Users of Apple's macOS computers are being warned to stay on the lookout for two new strains of malware that have been dubbed the "most sophisticated" ever to hit the platform.
The MacSpy spyware and MacRansom ransomware as-a-service offerings went up for sale via The Onion Router (TOR) network on May 25.
Infosec firm AlienVault, which identified the MacSpy strain, said it was one of the first spyware-as-a-service offerings for the OS X / macOS operating system.
Security vendor Fortinet, which outed the MacRansom variant, similarly said this "could be the first time to see [ransomware-as-a-service] that targets macOS".
Both strains were likely created by the same malware developer in response to a lack of "sophisticated malware for Mac users", according to AlienVault.
The developer claims MacSpy is able to capture screenshots every 30 seconds, log every keystroke, access synced iPhone photos, record sounds continuously even without the microphone turned on, retrieve clipboard contents, and obtain history and download data from Safari and Chrome.
It can do so without 'any digital trace' to the malware operator, the developer claims. Further advanced features - like access to emails and social network accounts, retrieval of files, and encryption of the entire user directory - are on offer for an undisclosed number of bitcoins.
Similarly, MacRansom promises an "unbreakable" 128-bit industrial standard encryption algorithm that will leave the victim "no option but to purchase our decryption software".
The ransomware can encrypt an entire home directory "in under a minute" and similarly leaves no digital trace, according to the developer, who also said the RaaS is completely invisible until scheduled execution time.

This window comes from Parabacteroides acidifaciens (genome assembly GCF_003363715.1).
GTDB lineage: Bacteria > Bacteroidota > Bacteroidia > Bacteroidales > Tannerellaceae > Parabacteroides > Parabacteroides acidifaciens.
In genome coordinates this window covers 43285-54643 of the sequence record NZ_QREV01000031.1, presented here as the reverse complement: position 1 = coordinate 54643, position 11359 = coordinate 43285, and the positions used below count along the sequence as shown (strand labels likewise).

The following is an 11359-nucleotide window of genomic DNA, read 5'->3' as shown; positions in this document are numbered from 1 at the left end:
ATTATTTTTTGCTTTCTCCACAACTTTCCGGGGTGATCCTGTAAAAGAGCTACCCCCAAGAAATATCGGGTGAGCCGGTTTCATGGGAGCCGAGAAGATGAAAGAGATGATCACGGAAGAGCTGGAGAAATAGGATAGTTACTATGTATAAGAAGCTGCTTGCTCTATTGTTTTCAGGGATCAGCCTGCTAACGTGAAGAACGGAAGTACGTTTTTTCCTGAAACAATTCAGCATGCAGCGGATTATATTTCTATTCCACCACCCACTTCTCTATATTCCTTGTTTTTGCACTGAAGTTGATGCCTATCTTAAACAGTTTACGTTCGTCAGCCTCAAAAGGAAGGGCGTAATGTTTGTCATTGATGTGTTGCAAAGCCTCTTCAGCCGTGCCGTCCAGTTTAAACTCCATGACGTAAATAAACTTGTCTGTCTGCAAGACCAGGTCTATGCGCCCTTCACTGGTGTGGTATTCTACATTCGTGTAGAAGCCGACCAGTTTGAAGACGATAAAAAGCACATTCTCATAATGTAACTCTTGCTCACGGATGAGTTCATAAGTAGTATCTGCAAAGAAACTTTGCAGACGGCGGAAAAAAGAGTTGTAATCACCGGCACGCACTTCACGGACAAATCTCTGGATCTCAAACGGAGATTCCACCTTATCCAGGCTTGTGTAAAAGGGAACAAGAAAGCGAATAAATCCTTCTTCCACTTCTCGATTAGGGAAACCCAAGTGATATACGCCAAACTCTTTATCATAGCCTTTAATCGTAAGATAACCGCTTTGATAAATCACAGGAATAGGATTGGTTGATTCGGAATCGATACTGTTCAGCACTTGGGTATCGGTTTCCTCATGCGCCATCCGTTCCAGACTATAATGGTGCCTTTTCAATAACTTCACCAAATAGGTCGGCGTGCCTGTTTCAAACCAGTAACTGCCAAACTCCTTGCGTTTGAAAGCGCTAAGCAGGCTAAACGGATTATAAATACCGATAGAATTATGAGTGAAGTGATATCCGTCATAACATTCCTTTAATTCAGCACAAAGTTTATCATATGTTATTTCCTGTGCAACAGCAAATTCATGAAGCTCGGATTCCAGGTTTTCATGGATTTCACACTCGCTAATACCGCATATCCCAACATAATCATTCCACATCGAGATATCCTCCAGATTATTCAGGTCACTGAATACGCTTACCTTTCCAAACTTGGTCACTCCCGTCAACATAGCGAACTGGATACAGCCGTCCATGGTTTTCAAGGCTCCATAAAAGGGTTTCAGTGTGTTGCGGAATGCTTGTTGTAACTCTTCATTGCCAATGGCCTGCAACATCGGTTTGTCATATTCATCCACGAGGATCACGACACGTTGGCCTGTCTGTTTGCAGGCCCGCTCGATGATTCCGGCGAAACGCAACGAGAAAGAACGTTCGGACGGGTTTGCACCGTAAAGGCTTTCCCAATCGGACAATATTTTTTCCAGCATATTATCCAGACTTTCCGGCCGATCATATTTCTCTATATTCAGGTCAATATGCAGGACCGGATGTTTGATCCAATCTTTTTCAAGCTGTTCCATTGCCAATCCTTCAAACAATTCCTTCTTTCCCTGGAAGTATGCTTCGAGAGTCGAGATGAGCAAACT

MacRansomware demands 0.25 bitcoin (around A$926) to unlock encrypted files.
AlienVault and Fortinet said both strains of malware were likely created by an inexperienced coder, given a handful of issues they came across in attempting to buy and execute the spyware and ransomware.
However they warned that MacRansomware had the ability to permanently destroy user files if successfully deployed.
"A remarkable thing we observed when reverse-engineering the encryption/decryption algorithm is that the TargetFileKey is permuted with a random generated number," Fortinet said.
"In other words, the encrypted files can no longer be decrypted once the malware has terminated – the TargetFileKey will be freed from program’s memory and hence it becomes more challenging to create a decryptor or recovery tool to restore the encrypted files.
"Moreover, it doesn’t have any function to communicate with any C&C server for the TargetFileKey meaning there is no readily available copy of the key to decrypt the files."
It is technically possible to recover the TargetFileKey by by using a brute-force attack, Fortinet said.
"It should not take very long for a modern CPU to brute-force an 8-byte long key when the same key is used to encrypt known files with predictable file’s contents."
AlienVault said the best way to detect MacSpy was to use a combination of network IDS (NIDS) rules as it communicates.